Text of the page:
This is a chapter of The Trojan War, by C. Witt & F. Younghusband.
When the battle began again, the Trojans lost many more of their bravest heroes by the hand of Achilles; yet it was not long before he also met his death. At close quarters and with equal weapons no one was a match for him, but, whilst he was fighting in the thick of the battle, smiting down everyone within his reach, Paris laid an arrow upon his bowstring and aimed at him. The god Apollo guided the shaft, and the mightiest hero of the Greeks was wounded to death.
Achilles felt that his hour was come, but he would not yield at once to the dread messenger, but fought on as long as he had strength to wield his spear, spreading death and destruction all around him. He was completely surrounded by the dead bodies of those he had slain, when at last he suddenly gave way and fell upon the ground, a corpse himself. The Trojans would have spoiled him of his armor and dragged his body to their city to wreak their vengeance upon it, but the Greeks gathered around it and, after long fighting, wrested it from them and bore it back to their camp.
For many days, his mother Thetis and all the Greeks mourned and bewailed the death of Achilles, and, after his corpse had been burned, his bones were placed beside those of Patroclus in the golden urn. The urn was then buried, and over the grave of the two friends was raised a mound that could be seen from far, with a pillar of stone on its summit. The next day, funeral games were celebrated in honor of Achilles, and Thetis brought all her most beautiful treasures to be given away as prizes.
Thetis also gave to King Agamemnon the armor and the weapons of Achilles and said that they were to be given to whichever of the Greek heroes was most worthy of possessing them, and that the heroes were themselves to decide whose they should be. Then two heroes came forward to claim the honor, both of whom were worthy — the mighty Ajax and the wise Odysseus.
The judges were long in doubt, but at last they decided for Odysseus “For,” said they, “in giant strength and courage on the battlefield there is indeed none like Ajax, but Odysseus is not only a brave hero, but he is also distinguished for wisdom, and there is none more worthy than he;” and they gave him the prize of honor.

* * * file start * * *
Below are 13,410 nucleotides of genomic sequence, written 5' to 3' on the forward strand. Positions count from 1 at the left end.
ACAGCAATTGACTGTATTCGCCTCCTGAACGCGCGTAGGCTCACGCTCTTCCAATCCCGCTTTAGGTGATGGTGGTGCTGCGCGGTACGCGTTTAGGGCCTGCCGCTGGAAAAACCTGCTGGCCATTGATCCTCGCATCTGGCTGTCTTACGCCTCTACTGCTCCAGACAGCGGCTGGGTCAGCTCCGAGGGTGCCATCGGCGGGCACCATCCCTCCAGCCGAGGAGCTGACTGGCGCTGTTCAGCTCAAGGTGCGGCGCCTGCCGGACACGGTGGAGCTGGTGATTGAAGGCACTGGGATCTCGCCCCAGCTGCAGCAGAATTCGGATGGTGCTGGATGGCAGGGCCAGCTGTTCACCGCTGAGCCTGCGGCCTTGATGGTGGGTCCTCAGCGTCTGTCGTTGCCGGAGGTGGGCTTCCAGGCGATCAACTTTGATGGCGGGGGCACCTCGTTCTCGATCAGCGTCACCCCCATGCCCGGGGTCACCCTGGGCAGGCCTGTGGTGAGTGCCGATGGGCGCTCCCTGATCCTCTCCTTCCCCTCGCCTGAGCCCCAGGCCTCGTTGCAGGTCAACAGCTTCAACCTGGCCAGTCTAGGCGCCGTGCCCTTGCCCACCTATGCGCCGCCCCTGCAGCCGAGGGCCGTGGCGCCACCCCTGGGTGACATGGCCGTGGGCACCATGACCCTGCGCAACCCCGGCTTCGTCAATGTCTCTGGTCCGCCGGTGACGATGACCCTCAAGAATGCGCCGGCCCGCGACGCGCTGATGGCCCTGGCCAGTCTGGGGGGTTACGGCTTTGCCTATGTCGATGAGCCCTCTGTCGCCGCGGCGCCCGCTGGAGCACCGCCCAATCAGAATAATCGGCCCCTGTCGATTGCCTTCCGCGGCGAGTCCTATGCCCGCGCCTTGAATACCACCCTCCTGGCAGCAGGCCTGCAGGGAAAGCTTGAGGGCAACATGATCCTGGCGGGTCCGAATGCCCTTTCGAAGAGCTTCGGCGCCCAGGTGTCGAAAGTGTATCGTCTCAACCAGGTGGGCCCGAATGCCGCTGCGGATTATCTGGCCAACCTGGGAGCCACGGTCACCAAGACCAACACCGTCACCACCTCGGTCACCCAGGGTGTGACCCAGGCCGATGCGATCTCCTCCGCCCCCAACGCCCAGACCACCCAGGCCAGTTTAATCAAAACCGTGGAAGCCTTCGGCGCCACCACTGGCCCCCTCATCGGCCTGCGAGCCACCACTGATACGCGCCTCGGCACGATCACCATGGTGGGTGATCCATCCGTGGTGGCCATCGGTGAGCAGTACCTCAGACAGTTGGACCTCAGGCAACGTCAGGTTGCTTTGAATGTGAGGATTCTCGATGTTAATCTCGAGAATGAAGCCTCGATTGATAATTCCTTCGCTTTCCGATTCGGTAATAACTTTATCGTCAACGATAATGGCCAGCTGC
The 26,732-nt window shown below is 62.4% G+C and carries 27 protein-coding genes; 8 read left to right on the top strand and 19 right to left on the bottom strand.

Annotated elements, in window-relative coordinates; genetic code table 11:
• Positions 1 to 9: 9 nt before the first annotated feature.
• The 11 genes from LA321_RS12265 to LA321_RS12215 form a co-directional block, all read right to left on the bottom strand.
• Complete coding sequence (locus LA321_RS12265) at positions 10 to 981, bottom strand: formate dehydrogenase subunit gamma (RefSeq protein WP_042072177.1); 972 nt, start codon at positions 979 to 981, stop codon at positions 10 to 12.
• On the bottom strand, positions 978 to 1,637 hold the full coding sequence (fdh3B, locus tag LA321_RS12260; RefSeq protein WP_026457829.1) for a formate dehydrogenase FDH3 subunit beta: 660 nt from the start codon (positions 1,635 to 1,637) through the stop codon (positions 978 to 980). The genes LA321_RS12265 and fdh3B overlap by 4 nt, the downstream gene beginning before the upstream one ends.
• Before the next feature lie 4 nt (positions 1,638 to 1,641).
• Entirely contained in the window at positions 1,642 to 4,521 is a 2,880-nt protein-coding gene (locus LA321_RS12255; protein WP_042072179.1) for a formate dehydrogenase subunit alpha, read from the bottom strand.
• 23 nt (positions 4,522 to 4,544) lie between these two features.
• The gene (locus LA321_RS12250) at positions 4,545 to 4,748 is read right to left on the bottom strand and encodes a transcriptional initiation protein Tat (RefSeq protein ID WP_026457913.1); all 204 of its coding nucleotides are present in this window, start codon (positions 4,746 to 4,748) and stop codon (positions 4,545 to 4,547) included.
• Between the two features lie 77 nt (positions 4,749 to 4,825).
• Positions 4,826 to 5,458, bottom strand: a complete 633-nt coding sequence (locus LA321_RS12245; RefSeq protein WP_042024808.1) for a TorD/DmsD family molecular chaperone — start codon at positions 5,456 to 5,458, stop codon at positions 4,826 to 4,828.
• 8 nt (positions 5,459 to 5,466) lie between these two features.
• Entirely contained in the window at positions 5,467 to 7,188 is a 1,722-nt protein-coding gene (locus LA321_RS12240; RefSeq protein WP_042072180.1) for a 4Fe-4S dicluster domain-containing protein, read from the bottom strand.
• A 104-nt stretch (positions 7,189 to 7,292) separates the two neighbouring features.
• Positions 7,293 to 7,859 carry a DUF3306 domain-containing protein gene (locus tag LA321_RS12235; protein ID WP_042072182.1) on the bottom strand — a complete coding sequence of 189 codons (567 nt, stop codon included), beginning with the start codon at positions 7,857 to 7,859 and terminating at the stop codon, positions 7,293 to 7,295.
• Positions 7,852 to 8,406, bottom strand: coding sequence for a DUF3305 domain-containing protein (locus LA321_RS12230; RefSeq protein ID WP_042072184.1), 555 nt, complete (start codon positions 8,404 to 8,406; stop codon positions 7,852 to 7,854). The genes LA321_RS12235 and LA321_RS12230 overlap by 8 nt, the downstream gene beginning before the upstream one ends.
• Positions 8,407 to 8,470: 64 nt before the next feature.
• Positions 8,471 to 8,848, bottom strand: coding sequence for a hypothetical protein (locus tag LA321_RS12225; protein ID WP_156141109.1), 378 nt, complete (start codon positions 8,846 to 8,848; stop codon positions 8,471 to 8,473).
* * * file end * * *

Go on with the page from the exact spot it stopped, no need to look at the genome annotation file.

But Ajax was deeply mortified and longed to be avenged not only on his rival, but also on all those who had decided in his favor. Whilst all others were asleep, he sat at the door of his tent brooding over his defeat, and in his fury he considered whether he should set the camp on fire and thus deliver all the Greeks over to death, or whether he should fall upon his enemies and murder them only. He finally resolved upon the last alternative and sprang up to go to the tents of his enemies and kill them.
But the goddess Athene was watching over the heroes, and she now worked confusion in the mind of Ajax and dazzled his sight. Instead of taking the way to the tents, he strode towards the pasture where the flocks were kept that the Greeks had from time to time taken as spoil, and, imagining that the sheep were Greeks, he soon espied amongst them those whom he took to be Agamemnon and Menelaus and Nestor and Diomedes, and killed them with his sword. There was a noble ram whom he supposed to be Odysseus; on him he heaped words of angry abuse and, taking a thorny rod, he scourged him with it until he had thus satisfied his fury, and then killed him. Then he sank upon the ground exhausted and went to sleep.
But when he awoke in the morning, with his reason restored, and saw all around him the dead sheep instead of the enemies that he had intended to kill, he was filled with the deepest shame.
“How will they despise me,” he thought, “who intended to have killed my enemies and have wreaked my vengeance on sheep!”
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He could not bear to live any longer, and he drew his sword —the same that Hector had presented to him as a gift of honor after his fight with him—, buried the handle deep in the earth, and threw himself upon the point.
All the Greeks mourned for Ajax, and Odysseus would willingly have given up the arms of Achilles if that would have recalled the dead hero to life.